Video replays appeared to indicate that Suzuki was tagged in the chest by shortstop Eduardo Escobar before reaching the bag. Yet the Twins did not call for a review. Manager Ron Gardenhire was ejected from the game earlier, so maybe there was a mixup in the dugout.
The Yankees took advantage of the break. Ichiro moved up to third base on a wild pitch and scored on a single to left field by Cervelli.
David Phelps was making that run look mighty large the way he was pitching. The righthander retired 11 batters in a row until Willingham ended the stretch leading off the seventh by driving a 1-1 fastball off the second deck in left field for his eighth home run.
That tied the score and took Twins starter Yohan Pino off the hook. The late-blooming (30) rookie righthander held the Yankees to three hits and two walks with three strikeouts in six innings to keep pace with Phelps. Over his past five starts, Phelps is 2-0 with three no-decisions and a 3.16 ERA in that span covering 31 1/3 innings to lower his season ERA from 4.56 to 4.01.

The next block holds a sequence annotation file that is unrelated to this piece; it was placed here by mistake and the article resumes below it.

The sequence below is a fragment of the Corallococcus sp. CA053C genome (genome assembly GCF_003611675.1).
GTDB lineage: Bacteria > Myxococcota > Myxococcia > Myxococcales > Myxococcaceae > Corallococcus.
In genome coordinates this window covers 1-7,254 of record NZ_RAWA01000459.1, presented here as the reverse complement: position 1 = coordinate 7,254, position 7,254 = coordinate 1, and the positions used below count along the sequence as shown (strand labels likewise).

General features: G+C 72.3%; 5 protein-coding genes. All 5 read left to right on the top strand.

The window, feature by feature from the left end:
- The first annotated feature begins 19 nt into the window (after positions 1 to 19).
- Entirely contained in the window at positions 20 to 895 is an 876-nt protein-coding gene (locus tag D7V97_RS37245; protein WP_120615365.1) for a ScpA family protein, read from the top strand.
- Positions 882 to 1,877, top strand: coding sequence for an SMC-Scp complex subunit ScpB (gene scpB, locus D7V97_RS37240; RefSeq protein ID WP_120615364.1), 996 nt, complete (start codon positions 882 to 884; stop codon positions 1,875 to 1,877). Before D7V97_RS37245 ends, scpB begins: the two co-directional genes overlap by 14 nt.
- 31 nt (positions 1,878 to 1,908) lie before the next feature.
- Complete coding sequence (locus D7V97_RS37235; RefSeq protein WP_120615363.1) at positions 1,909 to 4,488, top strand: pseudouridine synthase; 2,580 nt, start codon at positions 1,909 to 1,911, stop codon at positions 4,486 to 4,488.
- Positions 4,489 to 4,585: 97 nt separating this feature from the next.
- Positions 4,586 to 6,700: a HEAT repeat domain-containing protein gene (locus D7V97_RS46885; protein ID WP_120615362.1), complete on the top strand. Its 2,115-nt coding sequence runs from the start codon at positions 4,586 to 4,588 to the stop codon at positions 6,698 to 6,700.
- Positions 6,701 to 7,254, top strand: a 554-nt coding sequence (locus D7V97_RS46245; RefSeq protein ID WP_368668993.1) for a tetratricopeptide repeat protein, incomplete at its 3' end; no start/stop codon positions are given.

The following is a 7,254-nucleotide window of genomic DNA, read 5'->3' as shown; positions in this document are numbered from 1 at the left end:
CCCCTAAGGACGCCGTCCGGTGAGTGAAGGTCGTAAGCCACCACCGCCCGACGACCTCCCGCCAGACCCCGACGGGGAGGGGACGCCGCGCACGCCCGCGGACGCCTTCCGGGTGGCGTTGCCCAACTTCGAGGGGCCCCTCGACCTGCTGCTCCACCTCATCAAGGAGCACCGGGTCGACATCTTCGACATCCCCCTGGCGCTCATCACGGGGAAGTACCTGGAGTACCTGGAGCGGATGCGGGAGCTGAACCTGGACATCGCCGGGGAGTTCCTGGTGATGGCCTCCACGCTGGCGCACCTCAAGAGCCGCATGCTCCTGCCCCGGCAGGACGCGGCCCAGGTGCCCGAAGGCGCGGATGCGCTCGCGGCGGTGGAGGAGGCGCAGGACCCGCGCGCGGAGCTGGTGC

The Twins did not do very well reviewing umpires’ calls. They did not challenge the Ichiro steal. In the 10th inning, they disputed an out call at second base after Sam Fuld had been picked off first only to have it verified by a video review.
The Yankees got a runner in scoring position in the top of the 10th when Derek Jeter singled to right with two out. That stopped a 0-for-14 slump for the Captain, whose 3,397th career hit was also his 2,539th single. Jeet stole second base but was stranded as Brian Roberts, who had four extra-base hits Friday, grounded out.